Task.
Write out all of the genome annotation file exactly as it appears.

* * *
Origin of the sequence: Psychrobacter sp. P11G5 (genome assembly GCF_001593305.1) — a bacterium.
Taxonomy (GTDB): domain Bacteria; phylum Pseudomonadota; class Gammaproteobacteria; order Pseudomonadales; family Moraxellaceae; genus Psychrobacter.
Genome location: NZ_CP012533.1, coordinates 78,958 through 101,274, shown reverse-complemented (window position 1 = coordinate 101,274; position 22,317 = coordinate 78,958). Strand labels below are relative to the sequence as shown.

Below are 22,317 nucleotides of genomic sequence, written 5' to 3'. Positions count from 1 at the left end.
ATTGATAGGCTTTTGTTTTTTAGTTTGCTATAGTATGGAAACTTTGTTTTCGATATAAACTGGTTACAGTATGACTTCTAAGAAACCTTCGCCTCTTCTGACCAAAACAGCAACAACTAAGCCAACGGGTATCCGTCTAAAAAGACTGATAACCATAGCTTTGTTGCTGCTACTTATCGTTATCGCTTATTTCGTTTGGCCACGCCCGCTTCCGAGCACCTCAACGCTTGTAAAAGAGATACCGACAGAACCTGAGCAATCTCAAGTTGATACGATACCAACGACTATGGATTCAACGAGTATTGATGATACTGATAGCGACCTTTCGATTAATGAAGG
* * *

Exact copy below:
Origin of the sequence: Psychrobacter sp. P11G5 (genome assembly GCF_001593305.1) — a bacterium.
Taxonomy (GTDB): domain Bacteria; phylum Pseudomonadota; class Gammaproteobacteria; order Pseudomonadales; family Moraxellaceae; genus Psychrobacter.
Genome location: NZ_CP012533.1, coordinates 78,958 through 101,274, shown reverse-complemented (window position 1 = coordinate 101,274; position 22,317 = coordinate 78,958). Strand labels below are relative to the sequence as shown.

Below are 22,317 nucleotides of genomic sequence, written 5' to 3'. Positions count from 1 at the left end.
ATTGATAGGCTTTTGTTTTTTAGTTTGCTATAGTATGGAAACTTTGTTTTCGATATAAACTGGTTACAGTATGACTTCTAAGAAACCTTCGCCTCTTCTGACCAAAACAGCAACAACTAAGCCAACGGGTATCCGTCTAAAAAGACTGATAACCATAGCTTTGTTGCTGCTACTTATCGTTATCGCTTATTTCGTTTGGCCACGCCCGCTTCCGAGCACCTCAACGCTTGTAAAAGAGATACCGACAGAACCTGAGCAATCTCAAGTTGATACGATACCAACGACTATGGATTCAACGAGTATTGATGATACTGATAGCGACCTTTCGATTAATGAAGG